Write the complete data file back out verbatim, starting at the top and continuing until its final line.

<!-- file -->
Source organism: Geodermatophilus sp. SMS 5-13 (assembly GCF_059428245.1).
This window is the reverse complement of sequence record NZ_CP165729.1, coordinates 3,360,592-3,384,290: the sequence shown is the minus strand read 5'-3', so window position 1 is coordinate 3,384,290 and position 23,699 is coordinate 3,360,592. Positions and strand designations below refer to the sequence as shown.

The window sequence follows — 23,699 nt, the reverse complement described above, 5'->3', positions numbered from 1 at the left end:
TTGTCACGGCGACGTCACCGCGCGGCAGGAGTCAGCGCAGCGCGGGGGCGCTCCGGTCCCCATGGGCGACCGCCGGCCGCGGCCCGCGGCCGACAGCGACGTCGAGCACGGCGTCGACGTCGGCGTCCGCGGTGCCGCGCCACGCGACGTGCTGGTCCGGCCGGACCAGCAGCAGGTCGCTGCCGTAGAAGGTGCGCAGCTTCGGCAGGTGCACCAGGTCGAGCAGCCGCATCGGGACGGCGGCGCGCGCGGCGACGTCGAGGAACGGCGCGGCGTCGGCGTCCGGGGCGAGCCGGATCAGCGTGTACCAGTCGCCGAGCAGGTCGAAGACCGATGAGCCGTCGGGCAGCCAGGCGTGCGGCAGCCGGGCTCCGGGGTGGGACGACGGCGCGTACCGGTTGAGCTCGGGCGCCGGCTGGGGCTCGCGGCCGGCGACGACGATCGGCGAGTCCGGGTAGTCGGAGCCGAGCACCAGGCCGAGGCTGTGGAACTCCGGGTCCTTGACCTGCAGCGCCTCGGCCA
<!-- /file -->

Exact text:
Source organism: Geodermatophilus sp. SMS 5-13 (assembly GCF_059428245.1).
This window is the reverse complement of sequence record NZ_CP165729.1, coordinates 3,360,592-3,384,290: the sequence shown is the minus strand read 5'-3', so window position 1 is coordinate 3,384,290 and position 23,699 is coordinate 3,360,592. Positions and strand designations below refer to the sequence as shown.

The window sequence follows — 23,699 nt, the reverse complement described above, 5'->3', positions numbered from 1 at the left end:
TTGTCACGGCGACGTCACCGCGCGGCAGGAGTCAGCGCAGCGCGGGGGCGCTCCGGTCCCCATGGGCGACCGCCGGCCGCGGCCCGCGGCCGACAGCGACGTCGAGCACGGCGTCGACGTCGGCGTCCGCGGTGCCGCGCCACGCGACGTGCTGGTCCGGCCGGACCAGCAGCAGGTCGCTGCCGTAGAAGGTGCGCAGCTTCGGCAGGTGCACCAGGTCGAGCAGCCGCATCGGGACGGCGGCGCGCGCGGCGACGTCGAGGAACGGCGCGGCGTCGGCGTCCGGGGCGAGCCGGATCAGCGTGTACCAGTCGCCGAGCAGGTCGAAGACCGATGAGCCGTCGGGCAGCCAGGCGTGCGGCAGCCGGGCTCCGGGGTGGGACGACGGCGCGTACCGGTTGAGCTCGGGCGCCGGCTGGGGCTCGCGGCCGGCGACGACGATCGGCGAGTCCGGGTAGTCGGAGCCGAGCACCAGGCCGAGGCTGTGGAACTCCGGGTCCTTGACCTGCAGCGCCTCGGCCA